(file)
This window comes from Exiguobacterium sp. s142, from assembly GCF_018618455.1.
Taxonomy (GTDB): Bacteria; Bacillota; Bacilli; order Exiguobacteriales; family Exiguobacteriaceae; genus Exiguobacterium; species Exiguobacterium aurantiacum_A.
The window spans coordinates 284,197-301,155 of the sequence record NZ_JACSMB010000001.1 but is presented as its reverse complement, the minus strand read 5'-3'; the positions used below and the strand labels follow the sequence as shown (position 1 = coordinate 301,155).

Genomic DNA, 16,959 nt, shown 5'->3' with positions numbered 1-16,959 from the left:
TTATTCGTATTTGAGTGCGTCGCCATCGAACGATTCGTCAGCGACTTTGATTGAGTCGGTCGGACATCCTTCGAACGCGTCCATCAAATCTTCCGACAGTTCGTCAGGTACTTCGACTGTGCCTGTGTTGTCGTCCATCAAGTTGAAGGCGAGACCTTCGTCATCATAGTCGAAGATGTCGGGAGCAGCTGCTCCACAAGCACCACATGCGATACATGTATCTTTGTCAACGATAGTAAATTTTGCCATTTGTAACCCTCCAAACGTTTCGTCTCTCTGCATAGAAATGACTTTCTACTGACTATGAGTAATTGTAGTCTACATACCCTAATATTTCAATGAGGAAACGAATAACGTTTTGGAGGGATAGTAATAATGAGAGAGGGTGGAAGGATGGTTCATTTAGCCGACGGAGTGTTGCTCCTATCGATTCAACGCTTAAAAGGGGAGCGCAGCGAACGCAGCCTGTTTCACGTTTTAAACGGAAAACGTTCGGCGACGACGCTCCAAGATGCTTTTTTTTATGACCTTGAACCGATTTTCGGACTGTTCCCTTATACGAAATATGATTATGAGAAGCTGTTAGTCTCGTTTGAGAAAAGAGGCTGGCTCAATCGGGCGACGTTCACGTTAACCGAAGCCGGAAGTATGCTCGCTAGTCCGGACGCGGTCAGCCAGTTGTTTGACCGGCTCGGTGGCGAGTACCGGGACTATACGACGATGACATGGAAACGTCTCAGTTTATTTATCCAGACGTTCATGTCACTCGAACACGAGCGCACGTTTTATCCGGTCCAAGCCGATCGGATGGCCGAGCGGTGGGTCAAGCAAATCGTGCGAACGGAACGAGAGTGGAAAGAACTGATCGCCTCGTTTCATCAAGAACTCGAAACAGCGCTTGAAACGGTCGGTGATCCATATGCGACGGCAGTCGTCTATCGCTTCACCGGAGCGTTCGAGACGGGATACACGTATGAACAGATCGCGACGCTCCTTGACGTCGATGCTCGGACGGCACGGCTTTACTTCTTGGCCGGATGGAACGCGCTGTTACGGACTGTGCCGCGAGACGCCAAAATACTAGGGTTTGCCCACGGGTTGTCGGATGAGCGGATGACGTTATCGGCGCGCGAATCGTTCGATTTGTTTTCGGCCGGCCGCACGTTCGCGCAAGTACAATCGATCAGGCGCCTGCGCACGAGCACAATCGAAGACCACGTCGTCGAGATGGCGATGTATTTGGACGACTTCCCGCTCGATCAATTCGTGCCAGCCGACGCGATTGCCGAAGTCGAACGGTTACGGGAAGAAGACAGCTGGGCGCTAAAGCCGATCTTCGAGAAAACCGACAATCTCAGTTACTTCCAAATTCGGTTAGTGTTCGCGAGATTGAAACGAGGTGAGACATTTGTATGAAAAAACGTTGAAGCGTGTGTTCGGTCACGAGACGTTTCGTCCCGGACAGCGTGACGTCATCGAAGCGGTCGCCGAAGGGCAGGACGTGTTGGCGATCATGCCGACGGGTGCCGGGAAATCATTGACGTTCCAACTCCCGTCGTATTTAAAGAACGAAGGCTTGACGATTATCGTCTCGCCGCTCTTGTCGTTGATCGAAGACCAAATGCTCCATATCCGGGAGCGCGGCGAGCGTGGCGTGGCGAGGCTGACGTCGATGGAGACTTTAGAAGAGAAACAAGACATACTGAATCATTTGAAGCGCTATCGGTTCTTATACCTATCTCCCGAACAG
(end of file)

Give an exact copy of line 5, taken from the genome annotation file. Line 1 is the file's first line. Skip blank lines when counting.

TTATTCGTATTTGAGTGCGTCGCCATCGAACGATTCGTCAGCGACTTTGATTGAGTCGGTCGGACATCCTTCGAACGCGTCCATCAAATCTTCCGACAGTTCGTCAGGTACTTCGACTGTGCCTGTGTTGTCGTCCATCAAGTTGAAGGCGAGACCTTCGTCATCATAGTCGAAGATGTCGGGAGCAGCTGCTCCACAAGCACCACATGCGATACATGTATCTTTGTCAACGATAGTAAATTTTGCCATTTGTAACCCTCCAAACGTTTCGTCTCTCTGCATAGAAATGACTTTCTACTGACTATGAGTAATTGTAGTCTACATACCCTAATATTTCAATGAGGAAACGAATAACGTTTTGGAGGGATAGTAATAATGAGAGAGGGTGGAAGGATGGTTCATTTAGCCGACGGAGTGTTGCTCCTATCGATTCAACGCTTAAAAGGGGAGCGCAGCGAACGCAGCCTGTTTCACGTTTTAAACGGAAAACGTTCGGCGACGACGCTCCAAGATGCTTTTTTTTATGACCTTGAACCGATTTTCGGACTGTTCCCTTATACGAAATATGATTATGAGAAGCTGTTAGTCTCGTTTGAGAAAAGAGGCTGGCTCAATCGGGCGACGTTCACGTTAACCGAAGCCGGAAGTATGCTCGCTAGTCCGGACGCGGTCAGCCAGTTGTTTGACCGGCTCGGTGGCGAGTACCGGGACTATACGACGATGACATGGAAACGTCTCAGTTTATTTATCCAGACGTTCATGTCACTCGAACACGAGCGCACGTTTTATCCGGTCCAAGCCGATCGGATGGCCGAGCGGTGGGTCAAGCAAATCGTGCGAACGGAACGAGAGTGGAAAGAACTGATCGCCTCGTTTCATCAAGAACTCGAAACAGCGCTTGAAACGGTCGGTGATCCATATGCGACGGCAGTCGTCTATCGCTTCACCGGAGCGTTCGAGACGGGATACACGTATGAACAGATCGCGACGCTCCTTGACGTCGATGCTCGGACGGCACGGCTTTACTTCTTGGCCGGATGGAACGCGCTGTTACGGACTGTGCCGCGAGACGCCAAAATACTAGGGTTTGCCCACGGGTTGTCGGATGAGCGGATGACGTTATCGGCGCGCGAATCGTTCGATTTGTTTTCGGCCGGCCGCACGTTCGCGCAAGTACAATCGATCAGGCGCCTGCGCACGAGCACAATCGAAGACCACGTCGTCGAGATGGCGATGTATTTGGACGACTTCCCGCTCGATCAATTCGTGCCAGCCGACGCGATTGCCGAAGTCGAACGGTTACGGGAAGAAGACAGCTGGGCGCTAAAGCCGATCTTCGAGAAAACCGACAATCTCAGTTACTTCCAAATTCGGTTAGTGTTCGCGAGATTGAAACGAGGTGAGACATTTGTATGAAAAAACGTTGAAGCGTGTGTTCGGTCACGAGACGTTTCGTCCCGGACAGCGTGACGTCATCGAAGCGGTCGCCGAAGGGCAGGACGTGTTGGCGATCATGCCGACGGGTGCCGGGAAATCATTGACGTTCCAACTCCCGTCGTATTTAAAGAACGAAGGCTTGACGATTATCGTCTCGCCGCTCTTGTCGTTGATCGAAGACCAAATGCTCCATATCCGGGAGCGCGGCGAGCGTGGCGTGGCGAGGCTGACGTCGATGGAGACTTTAGAAGAGAAACAAGACATACTGAATCATTTGAAGCGCTATCGGTTCTTATACCTATCTCCCGAACAG